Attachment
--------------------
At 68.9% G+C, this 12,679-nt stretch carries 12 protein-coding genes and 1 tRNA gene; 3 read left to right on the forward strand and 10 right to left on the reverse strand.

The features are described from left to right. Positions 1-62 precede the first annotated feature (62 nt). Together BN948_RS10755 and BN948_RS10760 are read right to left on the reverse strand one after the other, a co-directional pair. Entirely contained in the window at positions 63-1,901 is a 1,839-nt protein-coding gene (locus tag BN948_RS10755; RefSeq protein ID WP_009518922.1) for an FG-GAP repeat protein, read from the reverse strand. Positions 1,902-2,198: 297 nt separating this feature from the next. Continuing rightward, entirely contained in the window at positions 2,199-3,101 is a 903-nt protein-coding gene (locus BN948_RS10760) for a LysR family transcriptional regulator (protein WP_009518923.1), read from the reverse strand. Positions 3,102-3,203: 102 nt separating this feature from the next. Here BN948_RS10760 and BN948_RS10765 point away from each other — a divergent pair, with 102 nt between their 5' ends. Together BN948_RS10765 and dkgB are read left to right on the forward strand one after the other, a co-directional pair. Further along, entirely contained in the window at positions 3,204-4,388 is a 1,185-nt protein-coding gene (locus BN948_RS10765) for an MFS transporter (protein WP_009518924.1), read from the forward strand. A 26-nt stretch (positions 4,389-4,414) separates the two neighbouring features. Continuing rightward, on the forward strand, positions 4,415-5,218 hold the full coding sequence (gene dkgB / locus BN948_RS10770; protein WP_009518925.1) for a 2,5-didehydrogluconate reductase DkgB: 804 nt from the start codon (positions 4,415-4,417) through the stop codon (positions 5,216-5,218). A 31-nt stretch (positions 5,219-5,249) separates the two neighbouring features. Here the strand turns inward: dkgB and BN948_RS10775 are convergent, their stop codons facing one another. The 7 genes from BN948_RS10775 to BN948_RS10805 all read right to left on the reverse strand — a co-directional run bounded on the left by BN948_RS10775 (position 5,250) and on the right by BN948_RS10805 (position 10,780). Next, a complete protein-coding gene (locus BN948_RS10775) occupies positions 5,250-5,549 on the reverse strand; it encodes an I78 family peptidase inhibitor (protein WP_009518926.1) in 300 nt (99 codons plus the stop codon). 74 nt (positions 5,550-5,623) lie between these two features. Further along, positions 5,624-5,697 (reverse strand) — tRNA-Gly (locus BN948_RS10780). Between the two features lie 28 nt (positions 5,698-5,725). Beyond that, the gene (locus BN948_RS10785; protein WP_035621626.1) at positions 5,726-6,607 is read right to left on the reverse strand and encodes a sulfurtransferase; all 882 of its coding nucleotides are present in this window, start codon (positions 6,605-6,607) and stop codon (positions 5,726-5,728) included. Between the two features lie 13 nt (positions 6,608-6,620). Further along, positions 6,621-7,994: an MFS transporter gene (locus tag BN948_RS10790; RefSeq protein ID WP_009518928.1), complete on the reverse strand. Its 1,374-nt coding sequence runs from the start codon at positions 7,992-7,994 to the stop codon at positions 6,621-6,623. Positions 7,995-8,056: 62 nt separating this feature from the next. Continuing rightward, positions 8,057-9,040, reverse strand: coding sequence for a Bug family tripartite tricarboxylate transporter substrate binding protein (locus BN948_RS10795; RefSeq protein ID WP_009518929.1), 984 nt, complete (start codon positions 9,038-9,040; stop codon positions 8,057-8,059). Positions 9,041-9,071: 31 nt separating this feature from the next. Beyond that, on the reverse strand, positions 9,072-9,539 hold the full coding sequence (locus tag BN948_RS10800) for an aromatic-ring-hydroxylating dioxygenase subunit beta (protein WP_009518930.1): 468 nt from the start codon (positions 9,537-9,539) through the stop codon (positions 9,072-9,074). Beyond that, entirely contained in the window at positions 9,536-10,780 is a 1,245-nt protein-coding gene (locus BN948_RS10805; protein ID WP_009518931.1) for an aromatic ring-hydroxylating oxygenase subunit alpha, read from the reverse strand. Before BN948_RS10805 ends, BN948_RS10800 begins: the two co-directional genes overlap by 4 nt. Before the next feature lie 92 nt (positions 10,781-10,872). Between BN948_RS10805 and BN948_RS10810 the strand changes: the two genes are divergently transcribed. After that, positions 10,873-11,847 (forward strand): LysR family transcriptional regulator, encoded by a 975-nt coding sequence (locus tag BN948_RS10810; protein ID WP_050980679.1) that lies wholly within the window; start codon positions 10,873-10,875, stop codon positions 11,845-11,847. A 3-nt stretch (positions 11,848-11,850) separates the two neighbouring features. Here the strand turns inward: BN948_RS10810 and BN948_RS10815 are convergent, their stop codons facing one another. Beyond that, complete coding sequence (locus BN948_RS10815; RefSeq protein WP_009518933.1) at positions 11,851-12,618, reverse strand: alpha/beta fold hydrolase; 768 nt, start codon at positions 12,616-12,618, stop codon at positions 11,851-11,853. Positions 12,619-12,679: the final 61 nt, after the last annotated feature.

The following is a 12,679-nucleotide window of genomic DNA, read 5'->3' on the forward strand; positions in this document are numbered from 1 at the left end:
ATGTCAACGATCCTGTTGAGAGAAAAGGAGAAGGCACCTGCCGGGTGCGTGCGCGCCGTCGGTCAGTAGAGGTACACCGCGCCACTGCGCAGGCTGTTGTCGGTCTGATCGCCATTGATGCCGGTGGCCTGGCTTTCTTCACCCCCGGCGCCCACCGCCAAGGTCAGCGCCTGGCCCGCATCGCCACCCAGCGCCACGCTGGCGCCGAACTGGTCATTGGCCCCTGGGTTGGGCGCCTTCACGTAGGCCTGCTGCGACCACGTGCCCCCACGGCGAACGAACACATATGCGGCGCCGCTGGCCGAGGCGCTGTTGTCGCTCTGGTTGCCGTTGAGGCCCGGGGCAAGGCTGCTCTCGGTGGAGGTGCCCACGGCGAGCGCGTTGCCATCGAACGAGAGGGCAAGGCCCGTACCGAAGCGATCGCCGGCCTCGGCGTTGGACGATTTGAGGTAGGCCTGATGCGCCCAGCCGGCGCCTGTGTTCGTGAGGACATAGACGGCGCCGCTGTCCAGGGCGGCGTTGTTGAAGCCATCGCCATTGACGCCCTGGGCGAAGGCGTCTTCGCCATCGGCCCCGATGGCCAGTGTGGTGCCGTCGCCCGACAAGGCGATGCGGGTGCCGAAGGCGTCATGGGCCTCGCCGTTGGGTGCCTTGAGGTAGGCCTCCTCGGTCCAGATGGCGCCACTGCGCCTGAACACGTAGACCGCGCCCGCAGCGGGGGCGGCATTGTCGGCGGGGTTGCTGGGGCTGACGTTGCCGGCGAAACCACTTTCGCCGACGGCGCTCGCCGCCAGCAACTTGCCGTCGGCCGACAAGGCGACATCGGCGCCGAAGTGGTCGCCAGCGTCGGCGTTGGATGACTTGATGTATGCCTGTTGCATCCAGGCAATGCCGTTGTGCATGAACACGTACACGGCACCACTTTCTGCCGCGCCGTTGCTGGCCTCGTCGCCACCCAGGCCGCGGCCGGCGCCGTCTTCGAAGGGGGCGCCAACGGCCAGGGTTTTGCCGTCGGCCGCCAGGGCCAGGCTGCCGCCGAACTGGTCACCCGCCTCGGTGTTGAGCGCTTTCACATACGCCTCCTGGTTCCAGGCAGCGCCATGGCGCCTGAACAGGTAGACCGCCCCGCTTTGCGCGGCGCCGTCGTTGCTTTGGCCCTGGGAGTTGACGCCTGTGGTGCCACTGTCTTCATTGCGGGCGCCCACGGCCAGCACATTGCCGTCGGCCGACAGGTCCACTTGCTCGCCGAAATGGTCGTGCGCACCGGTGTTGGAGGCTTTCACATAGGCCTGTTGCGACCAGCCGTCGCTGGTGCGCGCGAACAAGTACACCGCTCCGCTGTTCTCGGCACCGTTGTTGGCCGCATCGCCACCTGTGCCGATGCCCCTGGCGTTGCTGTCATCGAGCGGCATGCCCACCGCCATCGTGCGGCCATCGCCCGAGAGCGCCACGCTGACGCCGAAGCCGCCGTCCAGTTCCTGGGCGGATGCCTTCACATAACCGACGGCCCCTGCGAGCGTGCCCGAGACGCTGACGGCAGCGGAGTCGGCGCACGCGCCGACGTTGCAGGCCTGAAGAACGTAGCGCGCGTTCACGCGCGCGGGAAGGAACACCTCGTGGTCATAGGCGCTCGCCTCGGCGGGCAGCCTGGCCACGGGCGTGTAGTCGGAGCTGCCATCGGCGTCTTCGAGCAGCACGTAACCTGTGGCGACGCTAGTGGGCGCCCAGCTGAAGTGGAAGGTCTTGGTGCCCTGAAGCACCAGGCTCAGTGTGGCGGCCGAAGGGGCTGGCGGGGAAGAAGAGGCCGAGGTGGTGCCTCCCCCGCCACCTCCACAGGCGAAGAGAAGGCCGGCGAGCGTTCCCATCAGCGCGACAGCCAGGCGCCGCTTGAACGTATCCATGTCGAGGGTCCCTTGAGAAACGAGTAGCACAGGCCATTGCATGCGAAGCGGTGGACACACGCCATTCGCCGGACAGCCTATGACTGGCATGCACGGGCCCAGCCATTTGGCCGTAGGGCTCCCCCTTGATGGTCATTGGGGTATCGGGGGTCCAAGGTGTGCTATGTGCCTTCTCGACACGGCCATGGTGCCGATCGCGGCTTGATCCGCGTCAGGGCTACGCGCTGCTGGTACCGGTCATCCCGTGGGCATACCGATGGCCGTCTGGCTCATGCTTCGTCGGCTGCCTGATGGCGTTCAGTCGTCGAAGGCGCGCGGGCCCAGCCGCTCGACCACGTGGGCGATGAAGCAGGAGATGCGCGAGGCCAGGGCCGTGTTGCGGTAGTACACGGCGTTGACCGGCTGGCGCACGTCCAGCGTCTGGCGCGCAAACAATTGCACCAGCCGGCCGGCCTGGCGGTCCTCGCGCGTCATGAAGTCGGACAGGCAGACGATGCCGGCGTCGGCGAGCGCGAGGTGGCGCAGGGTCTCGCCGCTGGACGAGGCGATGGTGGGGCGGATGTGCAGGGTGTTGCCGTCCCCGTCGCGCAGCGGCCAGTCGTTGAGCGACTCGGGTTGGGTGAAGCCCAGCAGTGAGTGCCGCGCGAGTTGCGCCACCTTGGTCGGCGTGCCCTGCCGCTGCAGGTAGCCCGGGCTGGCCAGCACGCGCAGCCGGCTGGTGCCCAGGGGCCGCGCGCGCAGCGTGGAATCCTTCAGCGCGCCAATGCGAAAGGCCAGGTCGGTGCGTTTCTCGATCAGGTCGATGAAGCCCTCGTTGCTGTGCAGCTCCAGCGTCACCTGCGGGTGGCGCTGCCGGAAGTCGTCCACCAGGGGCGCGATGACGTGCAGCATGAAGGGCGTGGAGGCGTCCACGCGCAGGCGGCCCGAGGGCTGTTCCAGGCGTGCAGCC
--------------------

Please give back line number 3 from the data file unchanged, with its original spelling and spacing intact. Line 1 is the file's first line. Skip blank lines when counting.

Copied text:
The following is a 12,679-nucleotide window of genomic DNA, read 5'->3' on the forward strand; positions in this document are numbered from 1 at the left end: